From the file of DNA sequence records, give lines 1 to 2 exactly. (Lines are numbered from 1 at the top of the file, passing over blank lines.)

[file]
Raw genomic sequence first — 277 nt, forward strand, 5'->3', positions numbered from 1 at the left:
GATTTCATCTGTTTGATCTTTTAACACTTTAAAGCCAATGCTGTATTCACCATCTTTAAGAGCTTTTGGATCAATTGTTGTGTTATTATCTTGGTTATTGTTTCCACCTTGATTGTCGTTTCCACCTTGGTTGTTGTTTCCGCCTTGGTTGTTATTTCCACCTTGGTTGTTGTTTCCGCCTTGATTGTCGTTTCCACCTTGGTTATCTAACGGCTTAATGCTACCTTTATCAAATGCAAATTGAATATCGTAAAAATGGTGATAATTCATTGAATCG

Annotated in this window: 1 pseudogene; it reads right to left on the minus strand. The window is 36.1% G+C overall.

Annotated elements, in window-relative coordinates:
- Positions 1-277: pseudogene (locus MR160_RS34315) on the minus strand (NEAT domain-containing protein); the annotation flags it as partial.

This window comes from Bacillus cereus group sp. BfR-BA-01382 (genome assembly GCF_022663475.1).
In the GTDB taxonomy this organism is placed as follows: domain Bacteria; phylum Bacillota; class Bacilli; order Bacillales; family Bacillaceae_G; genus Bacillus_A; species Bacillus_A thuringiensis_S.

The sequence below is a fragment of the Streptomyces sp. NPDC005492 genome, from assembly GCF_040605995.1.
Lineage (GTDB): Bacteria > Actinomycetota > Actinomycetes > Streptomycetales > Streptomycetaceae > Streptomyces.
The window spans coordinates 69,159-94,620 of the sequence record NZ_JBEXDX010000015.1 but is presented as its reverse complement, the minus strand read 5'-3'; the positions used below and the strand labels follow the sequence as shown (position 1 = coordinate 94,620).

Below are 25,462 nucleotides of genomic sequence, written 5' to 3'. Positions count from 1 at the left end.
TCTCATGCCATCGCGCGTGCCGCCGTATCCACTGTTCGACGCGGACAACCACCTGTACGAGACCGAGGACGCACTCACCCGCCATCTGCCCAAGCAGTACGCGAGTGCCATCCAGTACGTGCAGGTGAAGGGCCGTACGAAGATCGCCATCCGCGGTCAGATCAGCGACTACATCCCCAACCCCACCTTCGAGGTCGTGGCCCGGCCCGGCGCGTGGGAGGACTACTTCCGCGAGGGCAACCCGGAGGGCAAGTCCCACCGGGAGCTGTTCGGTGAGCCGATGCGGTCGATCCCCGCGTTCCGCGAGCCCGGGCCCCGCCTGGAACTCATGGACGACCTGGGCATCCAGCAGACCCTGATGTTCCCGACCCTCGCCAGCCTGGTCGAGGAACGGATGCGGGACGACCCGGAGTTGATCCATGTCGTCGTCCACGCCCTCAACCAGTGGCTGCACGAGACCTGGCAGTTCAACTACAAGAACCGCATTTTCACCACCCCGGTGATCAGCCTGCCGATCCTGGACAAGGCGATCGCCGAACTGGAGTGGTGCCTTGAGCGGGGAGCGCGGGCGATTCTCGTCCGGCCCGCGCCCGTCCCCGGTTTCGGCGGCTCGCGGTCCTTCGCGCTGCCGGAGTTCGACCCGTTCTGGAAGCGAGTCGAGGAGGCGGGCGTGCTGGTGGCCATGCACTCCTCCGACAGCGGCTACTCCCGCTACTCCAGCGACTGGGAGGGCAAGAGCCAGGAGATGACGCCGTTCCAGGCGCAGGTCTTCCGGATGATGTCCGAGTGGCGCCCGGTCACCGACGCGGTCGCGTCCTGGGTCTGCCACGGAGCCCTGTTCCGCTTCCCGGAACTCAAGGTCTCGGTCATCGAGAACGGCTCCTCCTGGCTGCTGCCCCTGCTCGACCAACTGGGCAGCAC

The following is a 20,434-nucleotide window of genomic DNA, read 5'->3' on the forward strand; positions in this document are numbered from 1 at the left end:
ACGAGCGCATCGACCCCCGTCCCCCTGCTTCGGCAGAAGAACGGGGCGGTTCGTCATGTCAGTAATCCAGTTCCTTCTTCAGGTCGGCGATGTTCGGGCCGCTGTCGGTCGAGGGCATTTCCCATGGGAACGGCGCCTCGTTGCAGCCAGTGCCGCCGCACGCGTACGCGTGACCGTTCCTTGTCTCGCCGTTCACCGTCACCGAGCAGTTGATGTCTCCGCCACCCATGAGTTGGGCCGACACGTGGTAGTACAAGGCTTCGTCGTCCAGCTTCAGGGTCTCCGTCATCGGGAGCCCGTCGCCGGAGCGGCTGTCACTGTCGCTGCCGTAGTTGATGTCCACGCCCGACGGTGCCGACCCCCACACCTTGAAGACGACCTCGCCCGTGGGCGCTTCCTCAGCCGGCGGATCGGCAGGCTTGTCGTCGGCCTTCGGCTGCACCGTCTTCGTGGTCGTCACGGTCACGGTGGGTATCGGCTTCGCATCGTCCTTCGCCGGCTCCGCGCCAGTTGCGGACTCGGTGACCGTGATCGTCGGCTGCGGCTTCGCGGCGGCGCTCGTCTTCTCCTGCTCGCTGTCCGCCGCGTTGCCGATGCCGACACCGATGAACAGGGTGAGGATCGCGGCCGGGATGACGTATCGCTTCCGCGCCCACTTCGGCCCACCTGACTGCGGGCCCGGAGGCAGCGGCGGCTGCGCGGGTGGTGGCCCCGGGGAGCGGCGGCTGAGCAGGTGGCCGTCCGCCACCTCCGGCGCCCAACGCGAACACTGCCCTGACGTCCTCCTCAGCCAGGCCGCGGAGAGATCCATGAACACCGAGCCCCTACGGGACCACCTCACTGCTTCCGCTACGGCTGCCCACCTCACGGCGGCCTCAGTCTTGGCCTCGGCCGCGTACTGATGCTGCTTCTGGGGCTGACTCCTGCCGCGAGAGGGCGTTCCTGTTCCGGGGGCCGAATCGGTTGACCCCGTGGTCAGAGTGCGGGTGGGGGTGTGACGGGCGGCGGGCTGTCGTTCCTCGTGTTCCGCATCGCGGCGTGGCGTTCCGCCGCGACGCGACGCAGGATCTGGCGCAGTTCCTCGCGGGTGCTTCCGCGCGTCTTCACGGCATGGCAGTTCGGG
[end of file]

Raw genomic sequence first — 277 nt, forward strand, 5'->3', positions numbered from 1 at the left:
GATTTCATCTGTTTGATCTTTTAACACTTTAAAGCCAATGCTGTATTCACCATCTTTAAGAGCTTTTGGATCAATTGTTGTGTTATTATCTTGGTTATTGTTTCCACCTTGATTGTCGTTTCCACCTTGGTTGTTGTTTCCGCCTTGGTTGTTATTTCCACCTTGGTTGTTGTTTCCGCCTTGATTGTCGTTTCCACCTTGGTTATCTAACGGCTTAATGCTACCTTTATCAAATGCAAATTGAATATCGTAAAAATGGTGATAATTCATTGAATCG